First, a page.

The Ferrari team manager; Mauro Forghieri was not there that weekend.  His stand in was Marco Piccinini.  According to Pironi, Piccinini was in charge of the orders and he did not have any for this race.  As a side issue, Piccinini had been best man at Pironi’s wedding some weeks earlier.

“I wished I could have been there to manage the situation in a clearer and right way.”  Such a sign that might have read: “1-GV, 2-DP rather than just slow”.  Mauro Forghieri.

“The team have not said anything against my win and had they wanted Gilles to win, they would have hung out a sign.  Our team is directed in an intelligent way.  When the orders are clear and precise, there will be no problems”.  Didier Pironi.



Two weeks on, all the team’s assemble for the Belgian Grand Prix this time.  At Ferrari meanwhile, there are no conversations between Villeneuve and Pironi.  Surely some intervention would have helped, but it would appear not to have been the case.

On the Friday the tension within the Ferrari pit was so pronounced that bystanders noticed it, a strange silent waltz with Villeneuve staying away from Pironi and Pironi staying away from Villeneuve.  They would not even look at each other.

It would be only right and proper for SOMEONE to intervene between the drivers.  Both too stubborn and proud.  Urgent intervention was necessary. It never happened.  This was a time of no Social Media, no PR guru’s.  Times have changed…….



Not long left in qualifying,  Villeneuve, a tenth of a second behind Pironi, pole position was too far ahead for either driver.  Villeneuve left the pits, a slow warm up lap would be followed by a qualifying lap.

Warm up lap complete, up to full speed, only interested in beating Pironi.  He never got the chance, a slower moving car, an horrific impact, the Ferrari  disintegrated with Gilles being thrown from it into the catch fencing.  Silence everywhere.  Later that night he passed away.  Due to the nature of the crash, everyone knew that afternoon that it would have been a miracle if he had survived.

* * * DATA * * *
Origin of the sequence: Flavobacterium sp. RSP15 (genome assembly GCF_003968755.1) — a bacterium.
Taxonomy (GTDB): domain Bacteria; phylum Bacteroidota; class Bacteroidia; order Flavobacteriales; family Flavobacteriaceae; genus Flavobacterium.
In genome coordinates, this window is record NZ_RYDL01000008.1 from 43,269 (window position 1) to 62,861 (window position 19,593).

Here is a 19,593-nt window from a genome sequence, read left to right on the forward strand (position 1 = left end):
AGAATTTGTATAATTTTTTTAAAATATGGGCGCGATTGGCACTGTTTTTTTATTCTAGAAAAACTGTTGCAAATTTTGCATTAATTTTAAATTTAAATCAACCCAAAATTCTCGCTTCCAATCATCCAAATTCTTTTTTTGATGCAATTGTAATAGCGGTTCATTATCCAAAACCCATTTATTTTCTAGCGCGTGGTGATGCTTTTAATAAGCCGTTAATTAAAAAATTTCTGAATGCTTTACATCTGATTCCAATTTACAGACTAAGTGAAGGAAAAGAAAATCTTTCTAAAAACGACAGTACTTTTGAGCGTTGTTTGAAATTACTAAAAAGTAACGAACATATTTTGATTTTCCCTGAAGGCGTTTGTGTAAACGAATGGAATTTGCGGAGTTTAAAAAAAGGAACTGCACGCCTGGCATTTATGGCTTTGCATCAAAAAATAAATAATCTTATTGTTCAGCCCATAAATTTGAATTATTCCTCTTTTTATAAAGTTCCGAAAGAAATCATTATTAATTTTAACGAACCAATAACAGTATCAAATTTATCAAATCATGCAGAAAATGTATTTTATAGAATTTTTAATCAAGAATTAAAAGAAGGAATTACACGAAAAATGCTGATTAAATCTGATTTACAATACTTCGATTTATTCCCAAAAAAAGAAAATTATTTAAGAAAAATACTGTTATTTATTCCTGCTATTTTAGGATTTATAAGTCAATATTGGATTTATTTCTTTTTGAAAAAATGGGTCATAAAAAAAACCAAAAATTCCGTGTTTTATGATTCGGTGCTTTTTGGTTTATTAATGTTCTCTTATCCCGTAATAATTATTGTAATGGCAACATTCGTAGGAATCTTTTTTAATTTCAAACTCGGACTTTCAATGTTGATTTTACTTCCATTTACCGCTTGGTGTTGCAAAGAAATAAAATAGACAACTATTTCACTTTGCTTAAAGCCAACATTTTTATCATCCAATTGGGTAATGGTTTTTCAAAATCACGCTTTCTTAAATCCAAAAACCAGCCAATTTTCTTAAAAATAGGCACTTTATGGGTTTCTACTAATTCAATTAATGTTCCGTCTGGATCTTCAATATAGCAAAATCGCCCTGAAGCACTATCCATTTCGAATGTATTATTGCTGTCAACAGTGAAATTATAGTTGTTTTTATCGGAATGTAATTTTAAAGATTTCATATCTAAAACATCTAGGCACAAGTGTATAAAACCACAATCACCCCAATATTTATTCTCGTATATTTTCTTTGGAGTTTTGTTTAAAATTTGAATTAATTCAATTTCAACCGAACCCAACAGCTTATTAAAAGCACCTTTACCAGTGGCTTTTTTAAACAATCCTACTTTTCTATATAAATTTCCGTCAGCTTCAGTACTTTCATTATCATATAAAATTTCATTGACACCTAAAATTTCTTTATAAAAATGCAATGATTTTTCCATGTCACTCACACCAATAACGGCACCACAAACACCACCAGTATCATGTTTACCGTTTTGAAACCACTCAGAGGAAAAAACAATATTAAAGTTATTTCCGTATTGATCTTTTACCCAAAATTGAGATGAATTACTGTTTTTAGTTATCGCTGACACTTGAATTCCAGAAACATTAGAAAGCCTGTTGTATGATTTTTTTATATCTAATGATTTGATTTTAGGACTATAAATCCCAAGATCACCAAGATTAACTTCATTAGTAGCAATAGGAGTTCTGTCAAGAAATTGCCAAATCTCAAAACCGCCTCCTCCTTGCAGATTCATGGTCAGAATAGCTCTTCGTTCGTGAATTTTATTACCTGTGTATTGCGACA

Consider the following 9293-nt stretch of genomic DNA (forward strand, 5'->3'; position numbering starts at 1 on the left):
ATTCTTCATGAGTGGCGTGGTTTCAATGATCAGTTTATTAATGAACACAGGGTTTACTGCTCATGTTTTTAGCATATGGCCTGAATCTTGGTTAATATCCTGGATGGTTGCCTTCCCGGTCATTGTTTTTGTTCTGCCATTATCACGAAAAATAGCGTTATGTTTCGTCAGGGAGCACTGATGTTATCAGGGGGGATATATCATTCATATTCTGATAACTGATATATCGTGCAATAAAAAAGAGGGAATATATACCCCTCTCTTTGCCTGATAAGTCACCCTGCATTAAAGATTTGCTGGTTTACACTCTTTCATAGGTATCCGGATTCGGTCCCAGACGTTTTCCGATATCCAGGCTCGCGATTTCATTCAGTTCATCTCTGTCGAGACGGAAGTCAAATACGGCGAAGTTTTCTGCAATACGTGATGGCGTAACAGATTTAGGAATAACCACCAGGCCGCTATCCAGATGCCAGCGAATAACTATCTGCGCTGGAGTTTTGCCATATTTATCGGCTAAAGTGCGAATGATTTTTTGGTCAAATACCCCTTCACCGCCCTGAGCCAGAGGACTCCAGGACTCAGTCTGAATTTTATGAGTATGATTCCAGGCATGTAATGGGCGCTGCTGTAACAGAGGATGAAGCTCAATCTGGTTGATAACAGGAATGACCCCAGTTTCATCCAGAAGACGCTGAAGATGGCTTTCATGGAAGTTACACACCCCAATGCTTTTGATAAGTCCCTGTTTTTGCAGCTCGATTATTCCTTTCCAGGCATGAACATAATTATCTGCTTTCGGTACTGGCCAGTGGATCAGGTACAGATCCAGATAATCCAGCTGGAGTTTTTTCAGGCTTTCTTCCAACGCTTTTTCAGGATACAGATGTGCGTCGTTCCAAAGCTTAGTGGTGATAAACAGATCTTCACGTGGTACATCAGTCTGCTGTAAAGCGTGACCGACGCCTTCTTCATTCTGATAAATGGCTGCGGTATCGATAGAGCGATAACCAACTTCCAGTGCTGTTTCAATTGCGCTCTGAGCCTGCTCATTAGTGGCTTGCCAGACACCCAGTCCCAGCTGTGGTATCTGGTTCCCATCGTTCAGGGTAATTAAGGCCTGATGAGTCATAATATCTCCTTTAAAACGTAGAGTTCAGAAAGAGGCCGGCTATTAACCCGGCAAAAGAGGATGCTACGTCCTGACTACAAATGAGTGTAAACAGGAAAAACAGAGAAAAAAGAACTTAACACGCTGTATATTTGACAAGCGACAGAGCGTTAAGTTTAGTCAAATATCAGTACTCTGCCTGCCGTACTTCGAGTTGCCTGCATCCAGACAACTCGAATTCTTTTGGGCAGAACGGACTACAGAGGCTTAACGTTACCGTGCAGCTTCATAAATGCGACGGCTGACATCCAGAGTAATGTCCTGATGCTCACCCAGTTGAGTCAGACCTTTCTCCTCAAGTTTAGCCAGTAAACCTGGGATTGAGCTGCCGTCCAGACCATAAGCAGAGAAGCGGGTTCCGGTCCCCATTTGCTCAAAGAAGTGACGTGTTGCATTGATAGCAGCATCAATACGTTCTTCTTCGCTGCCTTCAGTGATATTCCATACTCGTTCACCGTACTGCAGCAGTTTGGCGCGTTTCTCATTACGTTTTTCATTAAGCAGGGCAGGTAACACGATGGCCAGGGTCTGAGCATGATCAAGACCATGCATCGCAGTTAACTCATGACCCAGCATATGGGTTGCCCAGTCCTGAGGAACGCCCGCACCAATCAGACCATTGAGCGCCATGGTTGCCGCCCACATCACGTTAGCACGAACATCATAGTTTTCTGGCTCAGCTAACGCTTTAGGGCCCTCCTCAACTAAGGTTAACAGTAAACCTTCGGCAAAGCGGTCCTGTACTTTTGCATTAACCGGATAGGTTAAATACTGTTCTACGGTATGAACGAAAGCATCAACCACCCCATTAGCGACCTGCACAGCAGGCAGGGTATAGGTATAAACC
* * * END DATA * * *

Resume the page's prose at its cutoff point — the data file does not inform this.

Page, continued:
Bottom line, pure and simple, thirteen days earlier if more stringent team orders had been administered and adhered to, this would not have happened.  However, as it did happen, more officious intervention from management should have followed after the event.

All because of  betrayal, misunderstanding,  misinterpretation.  But then again, it might also depend on whose corner you are in.

Fate had not finished with Ferrari.  Newcomer Riccardo Paletti fatally crashed into Pironi’s car in Montreal, Canada five weeks later (ironically the track had been renamed “Circuit Gilles Villeneuve”).  In August, Pironi crashed at Hockenheim during qualifying for the German Grand Prix, in an accident similar to Villeneuve’s. From this he suffered career ending injuries.  He finished runner up in the Driver’s Championship that season.

Sadly, in 1987 he lost his life in a Powerboat crash.  His thirst for speed was never quenched.

…. Almost 40 years on, that fateful afternoon of April 25th 1982 coupled with the events 13 days later are still being talked about.  If this, if that, if the other.  Is it a coincidence that IF is F1 spelt backwards?.